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    Quote Originally Posted by egilbe View Post
    Because normal daily wear and tear is going to damage the garments long before laundering will destroy them. following the laundering instructions for fragile garments is not going to extend the life any. Compare it to driving a brand new car in a demolition derby, but you are insistent on changing the oil every three thousand miles. A thru hike is a demolition derby, your clothes are the car and changing the oil is doing the laundry. No matter how much oil changing you do, you car is still going to get smashed to a pulp, because that is the nature of hiking. Dirty clothes.
    Questionable analogy.

    "...following the laundering instructions for fragile garments is not going to extend the life any." REALLY? All it takes is one haphazard wash and/or dry ignoring laundering instructions to which I've been guilty too many times. Tell that to my wallet when on the second washing of two new perfect Smartwool $70 EACH knit 150 wt tee shirts washed on a regular hot water cycle turning in hot them into expensive rags with long pulls and armpit and sleeve tears that snagged on other hiking apparel containing closed zippers, velcro, and toggles. Tell that to a cherished flawless Minus 33 $110 Kobuk 1/2 Zip(400 gm/m2) heavy wt merino LS shirt piece that came out of the washer with long pulls in it because a zip pull snagged it which is one reason why the laundering instructions say to hand wash and dry in the shade. How many times my 100% merino pieces lost their shape resulting in hanging off my shoulders I don't want to recall. Same with a 320 wt Icebreaker Expedition wt merino top. Tell that to a $35 alpaca beanie first time washing it dried on a med heat setting removed from the dryer no longer able to fit a Ken doll. Tell that to two rain jackets washed with other apparel on two different occasions and then dried with everything else resulting in delamination of the lining on one and resulting in a tear and heat hardened large hole in another which I then had to hike wearing in the rain in the one and sleet in the other getting close to hypothermia as a result. AND, these aren't really fragile wt or micron pieces.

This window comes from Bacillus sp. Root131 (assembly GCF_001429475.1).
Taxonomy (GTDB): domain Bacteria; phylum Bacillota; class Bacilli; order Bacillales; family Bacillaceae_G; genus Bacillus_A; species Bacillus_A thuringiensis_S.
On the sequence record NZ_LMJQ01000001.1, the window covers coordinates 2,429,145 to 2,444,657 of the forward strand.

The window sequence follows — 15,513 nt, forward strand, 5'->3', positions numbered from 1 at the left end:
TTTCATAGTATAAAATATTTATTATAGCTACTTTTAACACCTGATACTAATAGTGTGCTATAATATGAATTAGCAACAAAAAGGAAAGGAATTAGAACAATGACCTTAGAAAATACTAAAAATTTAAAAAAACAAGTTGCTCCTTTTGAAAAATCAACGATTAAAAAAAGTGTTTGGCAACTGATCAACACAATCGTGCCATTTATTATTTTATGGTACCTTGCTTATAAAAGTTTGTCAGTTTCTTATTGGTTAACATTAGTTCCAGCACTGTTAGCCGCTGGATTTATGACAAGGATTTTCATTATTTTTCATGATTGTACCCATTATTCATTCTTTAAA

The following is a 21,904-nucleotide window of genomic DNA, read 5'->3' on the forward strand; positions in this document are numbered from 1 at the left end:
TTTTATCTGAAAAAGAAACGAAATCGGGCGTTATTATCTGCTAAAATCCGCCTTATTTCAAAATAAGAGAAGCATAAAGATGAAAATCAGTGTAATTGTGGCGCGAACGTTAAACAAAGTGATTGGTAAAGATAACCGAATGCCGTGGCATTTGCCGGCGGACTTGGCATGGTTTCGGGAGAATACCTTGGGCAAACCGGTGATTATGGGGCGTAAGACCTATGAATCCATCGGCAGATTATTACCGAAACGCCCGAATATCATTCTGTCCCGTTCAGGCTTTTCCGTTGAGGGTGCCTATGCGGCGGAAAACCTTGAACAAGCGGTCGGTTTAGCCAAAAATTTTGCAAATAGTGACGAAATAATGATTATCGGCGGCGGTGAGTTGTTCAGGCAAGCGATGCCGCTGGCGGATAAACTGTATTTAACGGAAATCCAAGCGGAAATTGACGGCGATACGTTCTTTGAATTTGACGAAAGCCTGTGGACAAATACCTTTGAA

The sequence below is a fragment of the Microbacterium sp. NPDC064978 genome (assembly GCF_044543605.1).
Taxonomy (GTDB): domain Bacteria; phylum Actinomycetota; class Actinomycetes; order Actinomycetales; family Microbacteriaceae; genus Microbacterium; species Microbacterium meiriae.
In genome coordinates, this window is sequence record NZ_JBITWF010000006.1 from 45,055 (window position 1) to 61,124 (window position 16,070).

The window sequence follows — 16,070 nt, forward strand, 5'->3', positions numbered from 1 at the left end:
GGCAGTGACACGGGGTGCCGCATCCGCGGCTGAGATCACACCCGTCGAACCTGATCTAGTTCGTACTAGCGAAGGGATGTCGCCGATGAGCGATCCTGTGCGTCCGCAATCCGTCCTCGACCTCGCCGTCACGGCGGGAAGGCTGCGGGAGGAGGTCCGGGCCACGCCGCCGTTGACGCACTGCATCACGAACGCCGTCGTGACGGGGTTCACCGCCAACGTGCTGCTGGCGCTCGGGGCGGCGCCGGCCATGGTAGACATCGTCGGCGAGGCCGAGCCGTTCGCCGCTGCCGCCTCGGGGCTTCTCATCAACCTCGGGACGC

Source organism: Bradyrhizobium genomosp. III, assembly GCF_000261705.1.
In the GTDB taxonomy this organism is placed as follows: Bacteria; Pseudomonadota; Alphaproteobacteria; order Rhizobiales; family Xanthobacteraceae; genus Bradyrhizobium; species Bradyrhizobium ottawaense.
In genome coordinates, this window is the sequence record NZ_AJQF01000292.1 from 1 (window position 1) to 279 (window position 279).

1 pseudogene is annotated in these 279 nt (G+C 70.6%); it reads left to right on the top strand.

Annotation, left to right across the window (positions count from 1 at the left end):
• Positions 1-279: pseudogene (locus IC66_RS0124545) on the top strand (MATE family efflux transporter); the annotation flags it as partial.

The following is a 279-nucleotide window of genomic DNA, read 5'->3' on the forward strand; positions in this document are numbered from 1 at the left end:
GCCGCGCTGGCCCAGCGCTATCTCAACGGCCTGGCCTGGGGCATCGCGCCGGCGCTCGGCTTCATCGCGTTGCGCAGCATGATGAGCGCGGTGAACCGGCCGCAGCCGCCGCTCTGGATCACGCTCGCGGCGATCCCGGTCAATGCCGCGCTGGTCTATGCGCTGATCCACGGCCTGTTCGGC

"Because normal daily wear and tear is going to damage the garments long before laundering will destroy them." This situation assumes the laundering was fairly appropriate. I thought appropriate laundering during context of hiking was what this thread was about?

    Again, there is no reason on a thru-hike to replace apparel more than necessary because its life span or performance characteristics were imperiled due to careless washing or drying.
    I don't know how more significant of a confirmation you want based on personal experience which I was hoping you wouldn't have to experience DownEaster. It's your money your apparel do what you want but I don't buy what you're saying Egilbe.

    Now, I know what Mom went through trying to explain to me all those hard headed teen yrs why wash needed to be separated and laundering labels should be read and followed.

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    Hey! I separate my laundry!